Upper Deck has found itself involved in yet another lawsuit. On August 3, the card maker filed a declaratory judgment action against Executive Trading because, get this, Executive sent a cease and desist letter to Upper Deck, telling it to stop making presidential candidate trading cards.
The cards at issue are the nine World of Politics inserts from 2011 Upper Deck World of Sports. The politicians depicted in these cards are President Obama, Mitt Romney, Newt Gingrich, Michele Bachmann, Ron Paul, Herman Cain, Sarah Palin, Rick Perry and Rick Santorum.
Legal aside: Wait,I collect cards involved in lawsuits. So, I now have to collect cards of Sarah Palin and Michele Bachman? Come on!
The whole brouhaha started when Executive sent Upper Deck a cease and desist letter, accusing Upper Deck of "stealing" Executive's "ideas" for political cards, and of violating Executive's copyright registrations.
Executive also asked Upper Deck to pay it $350,000.
In response to this letter, Upper Deck did what it does fairly well and sued Executive for a declaratory judgment.
Legal translation: Basically, Upper Deck is asking the court to rule that Executive's positions are BS.
There's another claim that Upper Deck allegedly breached a nondisclosure agreement in the cease and desist letter, but, Upper Deck says those allegations are without merit too because Executive wanted to "develop whole educational sets depicting already-elected officials as a stand-alone product and on non-standard card stock," and Upper Deck decided not to go forward with that.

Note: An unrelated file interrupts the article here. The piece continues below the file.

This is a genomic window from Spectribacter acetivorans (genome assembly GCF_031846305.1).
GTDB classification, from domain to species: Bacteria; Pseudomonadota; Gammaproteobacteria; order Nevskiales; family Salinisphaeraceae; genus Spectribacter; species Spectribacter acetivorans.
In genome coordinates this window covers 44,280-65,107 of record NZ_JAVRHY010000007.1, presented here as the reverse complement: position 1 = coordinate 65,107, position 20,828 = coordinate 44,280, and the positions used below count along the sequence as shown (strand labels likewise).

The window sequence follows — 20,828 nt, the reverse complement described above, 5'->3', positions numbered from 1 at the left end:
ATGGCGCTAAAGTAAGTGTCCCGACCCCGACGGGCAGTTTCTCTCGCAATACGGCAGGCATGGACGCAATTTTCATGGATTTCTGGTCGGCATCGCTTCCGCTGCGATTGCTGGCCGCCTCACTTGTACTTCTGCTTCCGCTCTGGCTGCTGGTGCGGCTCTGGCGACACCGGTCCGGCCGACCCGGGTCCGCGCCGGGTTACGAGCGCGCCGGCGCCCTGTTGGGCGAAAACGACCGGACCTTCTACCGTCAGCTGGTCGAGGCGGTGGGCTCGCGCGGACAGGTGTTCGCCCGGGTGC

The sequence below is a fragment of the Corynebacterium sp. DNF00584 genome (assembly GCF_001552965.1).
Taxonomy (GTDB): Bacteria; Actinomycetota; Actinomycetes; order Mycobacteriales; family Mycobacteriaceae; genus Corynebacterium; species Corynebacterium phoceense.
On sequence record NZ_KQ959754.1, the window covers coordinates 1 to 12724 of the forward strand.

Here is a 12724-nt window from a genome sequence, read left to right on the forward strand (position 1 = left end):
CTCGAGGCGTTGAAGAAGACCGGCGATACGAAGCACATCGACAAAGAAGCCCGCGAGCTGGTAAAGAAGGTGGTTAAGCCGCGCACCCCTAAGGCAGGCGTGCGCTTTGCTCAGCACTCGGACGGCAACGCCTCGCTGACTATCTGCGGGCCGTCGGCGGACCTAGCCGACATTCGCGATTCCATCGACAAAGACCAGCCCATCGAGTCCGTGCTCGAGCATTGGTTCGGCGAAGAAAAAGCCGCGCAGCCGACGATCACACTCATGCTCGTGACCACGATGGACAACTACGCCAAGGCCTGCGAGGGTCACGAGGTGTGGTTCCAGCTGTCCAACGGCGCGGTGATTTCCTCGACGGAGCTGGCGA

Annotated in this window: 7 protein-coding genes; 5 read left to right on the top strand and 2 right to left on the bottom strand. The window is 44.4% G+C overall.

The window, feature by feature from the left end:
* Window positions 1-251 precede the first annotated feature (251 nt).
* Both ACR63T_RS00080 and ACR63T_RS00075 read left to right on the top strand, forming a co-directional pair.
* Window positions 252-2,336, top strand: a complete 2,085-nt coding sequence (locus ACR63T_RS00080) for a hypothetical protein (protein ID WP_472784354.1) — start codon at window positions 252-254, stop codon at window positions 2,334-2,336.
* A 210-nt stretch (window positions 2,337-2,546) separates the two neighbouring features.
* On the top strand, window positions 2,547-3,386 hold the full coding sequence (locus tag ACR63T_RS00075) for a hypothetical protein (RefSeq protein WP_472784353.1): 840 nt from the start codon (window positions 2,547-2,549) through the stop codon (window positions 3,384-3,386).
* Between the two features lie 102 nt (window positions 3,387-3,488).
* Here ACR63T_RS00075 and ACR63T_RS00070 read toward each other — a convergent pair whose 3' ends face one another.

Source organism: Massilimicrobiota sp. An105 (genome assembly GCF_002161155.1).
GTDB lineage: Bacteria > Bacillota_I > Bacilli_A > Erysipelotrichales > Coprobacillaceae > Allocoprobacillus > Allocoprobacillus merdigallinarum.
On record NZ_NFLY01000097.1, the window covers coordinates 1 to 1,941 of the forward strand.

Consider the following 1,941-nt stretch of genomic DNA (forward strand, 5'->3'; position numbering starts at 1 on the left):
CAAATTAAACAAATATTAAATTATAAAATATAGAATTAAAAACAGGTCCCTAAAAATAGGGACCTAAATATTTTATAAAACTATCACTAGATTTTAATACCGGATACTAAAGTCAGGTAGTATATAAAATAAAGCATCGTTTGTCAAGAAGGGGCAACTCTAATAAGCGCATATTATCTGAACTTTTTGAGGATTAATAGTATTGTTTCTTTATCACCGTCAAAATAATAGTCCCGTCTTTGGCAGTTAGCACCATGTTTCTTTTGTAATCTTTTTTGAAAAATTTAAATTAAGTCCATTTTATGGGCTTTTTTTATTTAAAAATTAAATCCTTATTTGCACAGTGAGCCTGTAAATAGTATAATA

Now, Upper Deck did not file the cease and desist letter or nondisclosure agreement, so the summary of their contents comes solely from the complaint. And if Upper Deck's summary is correct, Executive really did a bone-headed thing here.
As the complaint points out, Upper Deck offered Obama and Palin cards in 2008, years before Executive even came into existence (which the complaint states was 2009). Topps also had lots of political cards in several sets leading up to the 2008 election. Also, a copyright claim would require Upper Deck to have access to and copy the actual cards, not the idea of a card.
Legal translation: It's a fundamental concept that copyrights only protect works (like the actual cards themselves) from being copied. They cannot be used to protect people from copying ideas (like making cards of politicians).
Now, we'll need to see what Executive's position is to determine whether it really has a claim against Upper Deck. Maybe in the nondisclosure agreement, there's a non-compete prohibiting Upper Deck from making cards like this. Or maybe Upper Deck actually copied some of Executive's cards that Executive registered with the Copyright Office (although I couldn't find any). I think both are a stretch, but you never know.
We'll just have to wait and see what Executive's response is.
Here is a copy of the full seven-page complaint.
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